Sexuality has become an interesting topic. The Supreme Court ruling on same-sex unions has radically changed the conversation. So many things influence the discussion: culture, politics, philosophy, ethics, and religion just to name a few. From a Christian perspective, I believe the most important lens through which to view this topic is the Bible. With many people attempting to deconstruct sound biblical teaching concerning marriage, it only seems right to expound on the issue at the root of the entire conversation: Homosexuality.
I’d like to start by saying that I have friends who are homosexual. I’ve ministered over the years to many within the homosexual community. This is not an attempt to promote an “us-versus-them” mentality. It is merely a look at biblical sexuality: God’s intent and how we should respond.
“The Lord God said, ‘It is not good for the man to be alone…’ Then the Lord God made a woman…” (Genesis 2:18, 22). There are several truths to be learned from the creation account. First and foremost, God created sexual identity and it can’t be undone inherently, theoretically, psychologically, or any other way. God made Adam who was a man, and Eve who was a woman. Thus sexual identity was established.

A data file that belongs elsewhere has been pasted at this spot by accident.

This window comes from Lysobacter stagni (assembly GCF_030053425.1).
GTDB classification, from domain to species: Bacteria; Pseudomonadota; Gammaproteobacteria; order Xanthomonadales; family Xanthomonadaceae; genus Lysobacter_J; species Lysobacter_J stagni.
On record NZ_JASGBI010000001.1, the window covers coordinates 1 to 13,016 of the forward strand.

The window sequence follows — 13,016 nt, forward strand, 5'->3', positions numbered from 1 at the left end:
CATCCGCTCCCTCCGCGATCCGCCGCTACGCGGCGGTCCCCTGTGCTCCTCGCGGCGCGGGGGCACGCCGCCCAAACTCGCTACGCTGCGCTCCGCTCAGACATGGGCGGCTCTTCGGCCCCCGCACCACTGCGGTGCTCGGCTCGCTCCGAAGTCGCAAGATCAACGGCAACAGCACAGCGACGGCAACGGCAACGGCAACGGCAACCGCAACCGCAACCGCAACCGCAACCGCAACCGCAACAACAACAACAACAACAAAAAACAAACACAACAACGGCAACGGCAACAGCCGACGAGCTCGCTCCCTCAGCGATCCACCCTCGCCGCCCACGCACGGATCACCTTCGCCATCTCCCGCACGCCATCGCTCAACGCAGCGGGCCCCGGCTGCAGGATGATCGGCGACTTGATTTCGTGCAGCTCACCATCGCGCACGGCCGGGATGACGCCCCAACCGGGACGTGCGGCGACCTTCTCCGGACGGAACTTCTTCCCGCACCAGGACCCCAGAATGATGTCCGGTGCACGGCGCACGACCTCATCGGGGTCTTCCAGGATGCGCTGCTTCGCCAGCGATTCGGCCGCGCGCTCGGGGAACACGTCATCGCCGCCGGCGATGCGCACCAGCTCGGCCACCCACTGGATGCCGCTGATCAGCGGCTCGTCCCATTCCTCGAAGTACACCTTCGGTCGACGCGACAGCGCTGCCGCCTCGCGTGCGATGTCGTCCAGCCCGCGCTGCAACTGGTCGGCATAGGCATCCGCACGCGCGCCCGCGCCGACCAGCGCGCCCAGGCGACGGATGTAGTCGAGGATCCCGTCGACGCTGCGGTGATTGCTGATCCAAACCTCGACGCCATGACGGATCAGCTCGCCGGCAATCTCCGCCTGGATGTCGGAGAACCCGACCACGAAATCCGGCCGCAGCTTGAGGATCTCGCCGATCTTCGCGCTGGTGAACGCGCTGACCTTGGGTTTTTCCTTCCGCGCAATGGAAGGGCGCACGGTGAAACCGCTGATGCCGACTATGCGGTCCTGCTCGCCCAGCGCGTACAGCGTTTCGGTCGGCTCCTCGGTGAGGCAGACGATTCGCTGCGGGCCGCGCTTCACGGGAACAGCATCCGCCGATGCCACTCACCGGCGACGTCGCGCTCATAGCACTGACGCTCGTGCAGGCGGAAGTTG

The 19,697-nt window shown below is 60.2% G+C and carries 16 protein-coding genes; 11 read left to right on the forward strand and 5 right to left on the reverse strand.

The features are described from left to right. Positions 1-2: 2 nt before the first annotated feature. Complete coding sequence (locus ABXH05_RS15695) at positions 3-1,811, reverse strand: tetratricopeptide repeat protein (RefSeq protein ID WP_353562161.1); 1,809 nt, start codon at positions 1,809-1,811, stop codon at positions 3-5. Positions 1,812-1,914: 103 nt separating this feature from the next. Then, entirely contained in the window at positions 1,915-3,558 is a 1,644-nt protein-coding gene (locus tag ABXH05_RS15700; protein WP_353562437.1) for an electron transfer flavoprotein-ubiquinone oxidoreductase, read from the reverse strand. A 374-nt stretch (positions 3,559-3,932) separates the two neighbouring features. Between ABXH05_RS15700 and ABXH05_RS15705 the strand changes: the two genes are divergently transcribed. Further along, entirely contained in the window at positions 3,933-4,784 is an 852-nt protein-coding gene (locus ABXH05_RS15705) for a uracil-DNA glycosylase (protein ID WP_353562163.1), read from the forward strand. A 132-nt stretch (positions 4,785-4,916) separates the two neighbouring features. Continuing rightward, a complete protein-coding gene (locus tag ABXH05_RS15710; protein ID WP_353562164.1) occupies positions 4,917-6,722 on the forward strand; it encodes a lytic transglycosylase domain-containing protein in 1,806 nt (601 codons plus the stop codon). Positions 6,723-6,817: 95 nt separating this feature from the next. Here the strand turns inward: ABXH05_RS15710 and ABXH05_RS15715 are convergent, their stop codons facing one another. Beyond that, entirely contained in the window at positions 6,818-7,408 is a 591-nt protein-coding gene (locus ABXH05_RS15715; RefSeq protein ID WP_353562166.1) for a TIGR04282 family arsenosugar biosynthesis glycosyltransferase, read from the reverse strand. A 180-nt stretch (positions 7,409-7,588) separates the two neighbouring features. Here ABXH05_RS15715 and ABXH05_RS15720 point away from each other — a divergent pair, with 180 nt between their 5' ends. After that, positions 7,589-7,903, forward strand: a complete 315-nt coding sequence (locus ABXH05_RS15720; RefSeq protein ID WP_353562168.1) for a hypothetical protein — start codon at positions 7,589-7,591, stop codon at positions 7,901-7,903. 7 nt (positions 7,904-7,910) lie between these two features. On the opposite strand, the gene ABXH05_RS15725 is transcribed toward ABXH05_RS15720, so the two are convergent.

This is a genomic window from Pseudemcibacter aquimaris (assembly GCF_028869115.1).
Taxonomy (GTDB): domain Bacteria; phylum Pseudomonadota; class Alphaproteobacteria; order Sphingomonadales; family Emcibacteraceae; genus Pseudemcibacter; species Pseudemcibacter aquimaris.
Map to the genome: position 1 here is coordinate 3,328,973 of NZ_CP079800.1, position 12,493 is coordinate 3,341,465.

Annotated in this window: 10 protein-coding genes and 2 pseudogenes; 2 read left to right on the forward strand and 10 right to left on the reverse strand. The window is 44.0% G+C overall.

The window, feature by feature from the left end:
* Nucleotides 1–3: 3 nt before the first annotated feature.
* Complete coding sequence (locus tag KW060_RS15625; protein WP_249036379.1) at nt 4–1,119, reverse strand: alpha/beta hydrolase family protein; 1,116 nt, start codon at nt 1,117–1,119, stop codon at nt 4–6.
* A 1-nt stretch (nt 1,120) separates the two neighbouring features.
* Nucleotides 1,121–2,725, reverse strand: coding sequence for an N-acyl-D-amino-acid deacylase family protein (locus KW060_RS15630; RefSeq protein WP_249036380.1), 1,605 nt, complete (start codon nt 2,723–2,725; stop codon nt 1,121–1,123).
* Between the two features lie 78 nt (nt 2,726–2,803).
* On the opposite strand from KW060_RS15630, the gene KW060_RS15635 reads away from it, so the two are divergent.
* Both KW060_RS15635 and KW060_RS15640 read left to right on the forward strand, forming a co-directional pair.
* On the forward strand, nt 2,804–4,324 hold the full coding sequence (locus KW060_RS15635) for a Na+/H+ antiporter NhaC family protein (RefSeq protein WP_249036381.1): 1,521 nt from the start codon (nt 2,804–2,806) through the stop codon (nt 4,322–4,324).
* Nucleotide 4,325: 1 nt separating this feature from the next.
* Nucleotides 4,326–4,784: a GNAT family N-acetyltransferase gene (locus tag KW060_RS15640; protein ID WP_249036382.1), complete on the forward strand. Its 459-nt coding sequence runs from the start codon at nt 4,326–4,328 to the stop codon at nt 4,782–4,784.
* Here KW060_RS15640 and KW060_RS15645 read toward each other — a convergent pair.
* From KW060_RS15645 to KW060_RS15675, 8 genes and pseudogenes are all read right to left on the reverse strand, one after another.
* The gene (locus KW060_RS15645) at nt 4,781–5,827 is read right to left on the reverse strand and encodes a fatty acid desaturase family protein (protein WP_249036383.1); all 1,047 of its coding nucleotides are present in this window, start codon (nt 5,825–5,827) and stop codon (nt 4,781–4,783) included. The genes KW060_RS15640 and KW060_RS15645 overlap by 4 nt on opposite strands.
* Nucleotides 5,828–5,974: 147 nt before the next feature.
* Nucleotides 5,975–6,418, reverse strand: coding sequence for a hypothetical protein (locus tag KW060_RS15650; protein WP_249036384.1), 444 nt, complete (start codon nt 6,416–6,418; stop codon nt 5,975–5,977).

Beyond identity, God also created sexual intimacy. God intended sexual intimacy to take place between a man and a woman in the context of marriage. Homosexuality abandons God’s design in several ways. For one, instead of embracing the man-woman design, homosexuality embraces a same-sex preference as an option for sexual intimacy.
What does the Bible say?
- “Do not practice homosexuality; it is a detestable sin” (Lev. 18:22). “If a man has sex with a man as one does with a woman, both of them have done what is abhorrent” (Lev. 20:13).